Wednesday, March 31, 1999 Published at 12:11 GMT 13:11 UK
UK poll bashes euro
Nearly two thirds of British businesses want to keep the pound, according to a new survey.
It reported 63% of those spoken to wanted to keep the pound.
Business for Sterling claimed the ICM poll was the first on the issue to sample a representative cross-section of the whole business community.
Business for Sterling's chief executive Nick Herbert said: "This survey demonstrates conclusively that the majority of businesses reject the single currency.
But the pro-single currency campaign Britain in Europe countered with a review of opinion polls in the last two years which showed a majority of businesses backed UK single currency membership.
And the CBI director general Adair Turner said the Business for Sterling survey included only 100 CBI members with the result "skewed towards small numbers and they claim it's representative".
Mr Turner pointed out Business for Sterling had attacked previous CBI surveys involving 1,700 members.
The CBI was now poised to do a survey of all its direct members and many affiliates, involving some 5,000 people, with the results ready by July.
Mr Tuner went on: "By then we will have a really representative answer rather than this extremely unrepresentative survey they (Business for Sterling) have done."
Mr Turner told the BBC Radio 4 Today programme: "We have always accepted there is a range of business opinion." Opinion would be affected by the perceived success of the euro over the next few years and associated policies followed in Europe.
Red tape fear
A total of 73% thought the UK Government's information campaign on the euro was propaganda rather than helping business, and 85% agreed that by making firms prepare for the euro, the government was trying to encourage the public to accept it.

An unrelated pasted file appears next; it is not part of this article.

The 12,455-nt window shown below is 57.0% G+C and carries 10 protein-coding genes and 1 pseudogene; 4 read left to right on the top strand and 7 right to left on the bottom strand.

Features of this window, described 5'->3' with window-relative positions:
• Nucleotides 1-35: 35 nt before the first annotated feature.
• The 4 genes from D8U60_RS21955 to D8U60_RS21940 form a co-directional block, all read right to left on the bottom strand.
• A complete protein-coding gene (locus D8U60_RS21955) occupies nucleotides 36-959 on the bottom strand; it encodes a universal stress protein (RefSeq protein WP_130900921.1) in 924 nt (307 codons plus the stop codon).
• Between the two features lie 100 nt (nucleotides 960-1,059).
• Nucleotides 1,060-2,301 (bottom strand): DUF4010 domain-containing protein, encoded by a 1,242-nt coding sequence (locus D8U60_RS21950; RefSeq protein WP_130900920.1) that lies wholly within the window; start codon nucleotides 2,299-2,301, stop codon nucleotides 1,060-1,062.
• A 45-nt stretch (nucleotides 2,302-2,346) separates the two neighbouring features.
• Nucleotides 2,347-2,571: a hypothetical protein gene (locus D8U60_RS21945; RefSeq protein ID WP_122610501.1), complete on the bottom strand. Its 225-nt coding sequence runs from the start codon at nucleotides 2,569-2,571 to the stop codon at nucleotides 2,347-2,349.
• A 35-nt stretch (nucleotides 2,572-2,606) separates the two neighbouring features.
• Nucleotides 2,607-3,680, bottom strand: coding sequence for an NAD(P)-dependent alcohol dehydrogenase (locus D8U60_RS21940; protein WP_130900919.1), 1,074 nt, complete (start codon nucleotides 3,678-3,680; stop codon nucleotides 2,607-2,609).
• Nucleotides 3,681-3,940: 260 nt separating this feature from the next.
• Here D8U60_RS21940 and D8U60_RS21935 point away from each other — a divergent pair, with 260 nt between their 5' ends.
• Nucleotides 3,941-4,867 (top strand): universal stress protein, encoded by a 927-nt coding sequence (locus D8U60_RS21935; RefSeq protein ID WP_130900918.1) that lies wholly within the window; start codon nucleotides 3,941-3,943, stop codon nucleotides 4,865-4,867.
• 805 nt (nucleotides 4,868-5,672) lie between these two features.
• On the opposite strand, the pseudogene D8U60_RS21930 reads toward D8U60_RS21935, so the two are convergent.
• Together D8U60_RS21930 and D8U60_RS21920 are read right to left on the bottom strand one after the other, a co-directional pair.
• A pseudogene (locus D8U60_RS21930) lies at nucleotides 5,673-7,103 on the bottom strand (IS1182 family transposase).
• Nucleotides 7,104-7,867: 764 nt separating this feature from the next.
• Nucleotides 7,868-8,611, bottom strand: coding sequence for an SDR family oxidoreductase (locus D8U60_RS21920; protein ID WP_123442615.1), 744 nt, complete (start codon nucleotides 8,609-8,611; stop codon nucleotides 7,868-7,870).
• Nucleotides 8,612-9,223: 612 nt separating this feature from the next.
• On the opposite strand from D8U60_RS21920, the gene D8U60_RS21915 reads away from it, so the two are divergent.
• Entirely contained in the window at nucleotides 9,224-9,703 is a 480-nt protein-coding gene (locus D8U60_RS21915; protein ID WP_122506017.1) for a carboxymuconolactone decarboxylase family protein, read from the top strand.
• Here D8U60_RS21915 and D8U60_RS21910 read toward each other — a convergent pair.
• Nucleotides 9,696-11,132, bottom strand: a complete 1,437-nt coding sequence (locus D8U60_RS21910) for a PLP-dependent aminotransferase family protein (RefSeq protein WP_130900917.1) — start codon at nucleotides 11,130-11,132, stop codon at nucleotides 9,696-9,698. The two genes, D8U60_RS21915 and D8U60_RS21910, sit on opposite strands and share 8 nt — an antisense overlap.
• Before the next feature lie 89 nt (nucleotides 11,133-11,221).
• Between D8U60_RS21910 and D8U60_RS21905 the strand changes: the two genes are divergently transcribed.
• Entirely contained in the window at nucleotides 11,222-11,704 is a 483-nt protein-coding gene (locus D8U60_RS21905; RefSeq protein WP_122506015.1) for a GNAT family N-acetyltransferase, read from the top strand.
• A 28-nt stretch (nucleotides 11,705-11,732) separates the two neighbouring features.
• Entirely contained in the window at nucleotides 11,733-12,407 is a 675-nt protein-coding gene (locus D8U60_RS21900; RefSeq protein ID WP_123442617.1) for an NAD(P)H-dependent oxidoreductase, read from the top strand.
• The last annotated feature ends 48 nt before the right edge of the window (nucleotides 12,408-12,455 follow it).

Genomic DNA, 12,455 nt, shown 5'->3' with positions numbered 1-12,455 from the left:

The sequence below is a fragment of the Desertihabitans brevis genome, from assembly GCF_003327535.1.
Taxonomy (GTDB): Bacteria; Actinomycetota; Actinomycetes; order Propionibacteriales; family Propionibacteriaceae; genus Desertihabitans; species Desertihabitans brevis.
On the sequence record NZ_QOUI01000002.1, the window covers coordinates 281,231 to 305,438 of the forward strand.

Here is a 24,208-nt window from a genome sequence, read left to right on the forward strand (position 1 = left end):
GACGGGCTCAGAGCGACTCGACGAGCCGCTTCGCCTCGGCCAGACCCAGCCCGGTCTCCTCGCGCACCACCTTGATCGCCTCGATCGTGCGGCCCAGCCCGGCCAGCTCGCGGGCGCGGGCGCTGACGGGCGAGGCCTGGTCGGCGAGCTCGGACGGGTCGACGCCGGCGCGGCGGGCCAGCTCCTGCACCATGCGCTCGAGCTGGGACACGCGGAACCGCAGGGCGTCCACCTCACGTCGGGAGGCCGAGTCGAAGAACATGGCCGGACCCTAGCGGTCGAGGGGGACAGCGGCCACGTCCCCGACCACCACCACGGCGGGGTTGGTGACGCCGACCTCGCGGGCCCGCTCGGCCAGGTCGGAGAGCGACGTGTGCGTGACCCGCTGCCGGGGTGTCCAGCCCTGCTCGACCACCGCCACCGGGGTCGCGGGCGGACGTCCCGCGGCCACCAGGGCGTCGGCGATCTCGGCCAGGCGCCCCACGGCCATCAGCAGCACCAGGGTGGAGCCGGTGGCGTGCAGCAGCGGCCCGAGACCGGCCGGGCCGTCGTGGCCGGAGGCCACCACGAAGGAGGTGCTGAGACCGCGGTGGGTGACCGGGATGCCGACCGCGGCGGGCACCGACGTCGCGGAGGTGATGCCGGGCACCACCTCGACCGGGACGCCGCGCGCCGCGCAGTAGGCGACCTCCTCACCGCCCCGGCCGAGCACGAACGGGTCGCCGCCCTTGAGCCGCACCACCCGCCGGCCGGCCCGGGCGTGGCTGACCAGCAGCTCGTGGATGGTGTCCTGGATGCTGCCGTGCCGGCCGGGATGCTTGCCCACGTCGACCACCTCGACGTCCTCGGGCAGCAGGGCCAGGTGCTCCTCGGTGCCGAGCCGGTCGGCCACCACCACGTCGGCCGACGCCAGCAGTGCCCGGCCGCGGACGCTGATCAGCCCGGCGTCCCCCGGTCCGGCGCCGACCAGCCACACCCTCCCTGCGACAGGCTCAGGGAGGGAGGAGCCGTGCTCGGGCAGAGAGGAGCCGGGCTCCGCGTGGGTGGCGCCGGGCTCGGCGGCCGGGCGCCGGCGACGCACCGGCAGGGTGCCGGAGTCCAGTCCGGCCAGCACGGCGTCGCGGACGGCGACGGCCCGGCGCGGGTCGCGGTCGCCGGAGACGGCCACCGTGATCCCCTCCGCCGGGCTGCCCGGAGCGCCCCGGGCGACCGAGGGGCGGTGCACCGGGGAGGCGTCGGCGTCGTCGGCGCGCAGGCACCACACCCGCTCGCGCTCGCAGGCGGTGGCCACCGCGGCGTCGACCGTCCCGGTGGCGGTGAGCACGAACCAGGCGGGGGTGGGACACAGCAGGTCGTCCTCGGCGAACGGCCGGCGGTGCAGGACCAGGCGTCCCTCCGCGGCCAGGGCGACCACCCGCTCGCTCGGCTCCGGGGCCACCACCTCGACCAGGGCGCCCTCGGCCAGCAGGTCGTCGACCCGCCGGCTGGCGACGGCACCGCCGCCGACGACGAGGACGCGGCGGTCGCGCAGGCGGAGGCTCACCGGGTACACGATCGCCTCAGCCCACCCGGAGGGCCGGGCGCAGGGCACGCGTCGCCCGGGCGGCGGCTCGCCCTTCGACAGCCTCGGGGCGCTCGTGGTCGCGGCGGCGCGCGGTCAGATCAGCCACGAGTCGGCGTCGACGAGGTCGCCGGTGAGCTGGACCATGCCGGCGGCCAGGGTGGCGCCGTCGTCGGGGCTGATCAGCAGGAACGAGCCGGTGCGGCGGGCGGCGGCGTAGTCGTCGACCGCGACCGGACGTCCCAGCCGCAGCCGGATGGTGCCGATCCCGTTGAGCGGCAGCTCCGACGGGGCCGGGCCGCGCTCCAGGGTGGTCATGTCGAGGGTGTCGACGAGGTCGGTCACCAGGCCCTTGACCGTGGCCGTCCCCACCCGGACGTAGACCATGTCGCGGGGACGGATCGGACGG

Business for Sterling said the results also cast doubt on the CBI leadership's support for the single currency. The poll found 64% of CBI members, along with 59% of British Chambers of Commerce members, opposed to it.
But the Institute of Directors and Federation of Small Businesses leaderships spoke for the majority of their members when they opposed the euro.
A spokesman for Britain in Europe, the national campaign of businessmen, politicians and trade unionists for the single currency, accused Business for Sterling of being "out of touch, backward-looking and unrepresentative" and of "misrepresenting" British business's views.
"But they cannot hide the fact that poll after poll has shown substantial majorities of UK firms in favour of Britain joining the euro."
The ICM survey for Business for Sterling contacted 1,000 businesses by telephone throughout March. Almost all the fieldwork was completed before the European Commissioners resigned.